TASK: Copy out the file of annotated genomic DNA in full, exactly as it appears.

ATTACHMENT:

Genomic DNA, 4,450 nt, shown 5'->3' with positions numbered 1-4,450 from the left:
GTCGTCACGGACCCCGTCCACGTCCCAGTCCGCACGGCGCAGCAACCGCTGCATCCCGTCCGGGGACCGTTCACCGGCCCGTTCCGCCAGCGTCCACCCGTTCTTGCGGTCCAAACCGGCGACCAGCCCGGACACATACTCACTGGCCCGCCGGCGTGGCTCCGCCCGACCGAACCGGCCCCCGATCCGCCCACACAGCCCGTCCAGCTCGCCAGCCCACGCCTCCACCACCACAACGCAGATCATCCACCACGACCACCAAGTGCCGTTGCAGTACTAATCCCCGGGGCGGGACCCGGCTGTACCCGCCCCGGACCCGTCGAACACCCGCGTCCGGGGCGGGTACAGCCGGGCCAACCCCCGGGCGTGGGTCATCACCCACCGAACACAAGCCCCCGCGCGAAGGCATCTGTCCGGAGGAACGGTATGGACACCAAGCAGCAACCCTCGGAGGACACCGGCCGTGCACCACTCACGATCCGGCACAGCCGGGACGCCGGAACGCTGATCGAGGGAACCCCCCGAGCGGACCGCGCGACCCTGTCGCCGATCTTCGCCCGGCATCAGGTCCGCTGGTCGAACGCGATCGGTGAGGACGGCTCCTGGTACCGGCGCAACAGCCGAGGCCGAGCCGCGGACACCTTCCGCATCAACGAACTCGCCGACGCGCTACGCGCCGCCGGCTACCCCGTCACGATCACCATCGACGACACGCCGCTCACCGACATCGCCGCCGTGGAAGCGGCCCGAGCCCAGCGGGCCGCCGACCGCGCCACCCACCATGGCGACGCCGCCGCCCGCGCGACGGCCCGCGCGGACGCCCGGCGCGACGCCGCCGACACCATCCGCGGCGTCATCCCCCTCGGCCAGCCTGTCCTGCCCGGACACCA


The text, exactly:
Genomic DNA, 4,450 nt, shown 5'->3' with positions numbered 1-4,450 from the left:
GTCGTCACGGACCCCGTCCACGTCCCAGTCCGCACGGCGCAGCAACCGCTGCATCCCGTCCGGGGACCGTTCACCGGCCCGTTCCGCCAGCGTCCACCCGTTCTTGCGGTCCAAACCGGCGACCAGCCCGGACACATACTCACTGGCCCGCCGGCGTGGCTCCGCCCGACCGAACCGGCCCCCGATCCGCCCACACAGCCCGTCCAGCTCGCCAGCCCACGCCTCCACCACCACAACGCAGATCATCCACCACGACCACCAAGTGCCGTTGCAGTACTAATCCCCGGGGCGGGACCCGGCTGTACCCGCCCCGGACCCGTCGAACACCCGCGTCCGGGGCGGGTACAGCCGGGCCAACCCCCGGGCGTGGGTCATCACCCACCGAACACAAGCCCCCGCGCGAAGGCATCTGTCCGGAGGAACGGTATGGACACCAAGCAGCAACCCTCGGAGGACACCGGCCGTGCACCACTCACGATCCGGCACAGCCGGGACGCCGGAACGCTGATCGAGGGAACCCCCCGAGCGGACCGCGCGACCCTGTCGCCGATCTTCGCCCGGCATCAGGTCCGCTGGTCGAACGCGATCGGTGAGGACGGCTCCTGGTACCGGCGCAACAGCCGAGGCCGAGCCGCGGACACCTTCCGCATCAACGAACTCGCCGACGCGCTACGCGCCGCCGGCTACCCCGTCACGATCACCATCGACGACACGCCGCTCACCGACATCGCCGCCGTGGAAGCGGCCCGAGCCCAGCGGGCCGCCGACCGCGCCACCCACCATGGCGACGCCGCCGCCCGCGCGACGGCCCGCGCGGACGCCCGGCGCGACGCCGCCGACACCATCCGCGGCGTCATCCCCCTCGGCCAGCCTGTCCTGCCCGGACACCA